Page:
A report on price gouging has found that Qantas’s decision to “aggressively” raise fares in 2022 may have caused Australia’s inflation rate to rise, and calls on the removal of “unnecessary” competition restrictions in the country’s aviation sector. 

The inquiry into pricing practices across the Australian economy, chaired by economist Allan Fels and commissioned by the Australian Council of Trade Unions, calls out the national carrier for its decision to simultaneously trim frequencies and raise prices.


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Fels, who formerly headed the Australian Competition and Consumer Commission (ACCC), writes: “The duopoly in the aviation sector in Australia is dominated by Qantas and there is price gouging by Qantas.”

The report found that in May 2022, Qantas cut capacity by about 10% on its domestic network, then by a further five percentage points in July-August and by 10 percentage points in October.

It points out that Qantas’s assessment that the schedule cuts would have “minimal” impact on its customers was “not credible”, noting that the combination of reduced capacity and surging demand led to a spike in fares.

“Qantas’ ability to reduce supply while increasing prices and suffering no material loss of market share, may have affected [Consumer Price Index] in December 2022, and therefore may have impacted the [Australian] Reserve Bank’s inflation expectations and rate increases,” writes Fels, noting that a quarter of the inflation in the three months to December 2022 “was mainly due to Qantas aggressively raising airfares”.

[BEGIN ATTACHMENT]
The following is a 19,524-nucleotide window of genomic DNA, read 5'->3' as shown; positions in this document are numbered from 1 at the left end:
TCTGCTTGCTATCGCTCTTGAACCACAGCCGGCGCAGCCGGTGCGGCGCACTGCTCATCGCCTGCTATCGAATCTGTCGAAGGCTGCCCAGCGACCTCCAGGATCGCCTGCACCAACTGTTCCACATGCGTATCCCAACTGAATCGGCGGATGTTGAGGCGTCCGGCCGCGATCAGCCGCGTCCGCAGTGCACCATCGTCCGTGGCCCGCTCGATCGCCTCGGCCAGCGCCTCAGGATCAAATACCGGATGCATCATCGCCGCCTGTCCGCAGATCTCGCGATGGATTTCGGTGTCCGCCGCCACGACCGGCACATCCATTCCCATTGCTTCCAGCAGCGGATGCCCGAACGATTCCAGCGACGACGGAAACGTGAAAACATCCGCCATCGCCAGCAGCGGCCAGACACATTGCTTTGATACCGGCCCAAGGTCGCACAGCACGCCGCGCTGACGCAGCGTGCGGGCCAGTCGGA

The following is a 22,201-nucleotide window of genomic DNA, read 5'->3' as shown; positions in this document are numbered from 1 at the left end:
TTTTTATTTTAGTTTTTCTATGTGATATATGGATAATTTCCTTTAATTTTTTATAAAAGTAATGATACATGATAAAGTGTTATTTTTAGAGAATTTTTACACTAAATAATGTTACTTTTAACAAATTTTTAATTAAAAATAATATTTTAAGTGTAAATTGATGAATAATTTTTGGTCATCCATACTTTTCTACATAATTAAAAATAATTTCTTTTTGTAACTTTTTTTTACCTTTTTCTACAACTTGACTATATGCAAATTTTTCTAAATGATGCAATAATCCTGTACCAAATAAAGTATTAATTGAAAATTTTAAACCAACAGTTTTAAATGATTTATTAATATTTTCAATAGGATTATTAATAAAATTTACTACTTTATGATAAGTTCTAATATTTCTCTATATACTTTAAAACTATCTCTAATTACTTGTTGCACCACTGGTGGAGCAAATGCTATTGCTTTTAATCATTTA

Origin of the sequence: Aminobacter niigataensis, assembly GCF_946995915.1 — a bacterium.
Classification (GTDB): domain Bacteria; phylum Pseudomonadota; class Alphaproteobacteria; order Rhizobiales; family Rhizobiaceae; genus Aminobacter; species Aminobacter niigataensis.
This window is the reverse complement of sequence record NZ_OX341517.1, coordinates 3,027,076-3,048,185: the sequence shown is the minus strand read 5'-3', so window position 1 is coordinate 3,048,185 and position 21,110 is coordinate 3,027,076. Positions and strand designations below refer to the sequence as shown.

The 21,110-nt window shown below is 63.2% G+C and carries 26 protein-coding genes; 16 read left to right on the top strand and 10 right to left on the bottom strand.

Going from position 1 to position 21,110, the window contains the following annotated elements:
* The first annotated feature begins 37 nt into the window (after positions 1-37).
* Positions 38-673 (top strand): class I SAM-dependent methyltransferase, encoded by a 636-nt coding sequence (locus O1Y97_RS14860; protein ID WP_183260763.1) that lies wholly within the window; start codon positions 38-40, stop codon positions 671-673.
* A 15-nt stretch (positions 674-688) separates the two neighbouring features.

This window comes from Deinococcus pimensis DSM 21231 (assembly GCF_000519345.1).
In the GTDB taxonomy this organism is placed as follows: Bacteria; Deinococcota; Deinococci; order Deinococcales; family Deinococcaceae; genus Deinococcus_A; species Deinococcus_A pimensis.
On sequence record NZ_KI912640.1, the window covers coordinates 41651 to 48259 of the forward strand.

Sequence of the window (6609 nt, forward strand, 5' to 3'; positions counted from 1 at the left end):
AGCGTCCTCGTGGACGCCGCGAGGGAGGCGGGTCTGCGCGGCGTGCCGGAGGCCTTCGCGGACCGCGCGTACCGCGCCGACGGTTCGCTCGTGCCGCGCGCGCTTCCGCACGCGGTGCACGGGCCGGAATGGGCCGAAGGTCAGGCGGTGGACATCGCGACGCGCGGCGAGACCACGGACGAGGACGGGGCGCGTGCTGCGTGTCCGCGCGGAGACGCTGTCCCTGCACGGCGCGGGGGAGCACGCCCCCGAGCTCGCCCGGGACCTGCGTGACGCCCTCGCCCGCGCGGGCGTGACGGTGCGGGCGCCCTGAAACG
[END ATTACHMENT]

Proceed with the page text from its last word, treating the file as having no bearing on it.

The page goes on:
The report also criticises Canberra’s controversial decision in 2023 to block Qatar Airways from significantly expanding its international services to Australia.

Fels says that by blocking Qatar’s expansion – which could have led to a reduction in international airfares – the government is “clearly” acting in Qantas’ interests; the Australian flag carrier had been vocal in its objection to its Doha-based rival’s capacity expansion.

Fels is calling on the government to consider eliminating “unnecessary restrictions” on domestic and international aviation “which are harmful to the interests of consumers”.

The report, released on 6 February, adds to Qantas’s woes as it battles a reputational decline. The airline is facing a lawsuit from the ACCC, which alleges the carrier sold seats on thousands of flights between May and July 2022 that never took off.

Qantas has responded to Fels’s inquiry, pointing out that its airfares have “dropped significantly” since the December 2022 peak cited in the report.

“The temporary spike in fares post-Covid reflected reductions in capacity to improve operational resilience following the challenging restart of the industry once borders opened.

”These reductions coincided with a period of high demand and the imbalance pushed up fares across all airlines,” states Qantas, adding that a rise in fuel prices also drove up ticket costs.

It also rebuts Fels’s point about a lack of competition, calling Australia “one of the most liberalised aviation markets in the world”.

“While the domestic market is concentrated, it is still highly competitive. Australia [also] has Open Skies Agreements with key markets… and consumers can choose from over 50 airlines that offer international services from Australia,” it says.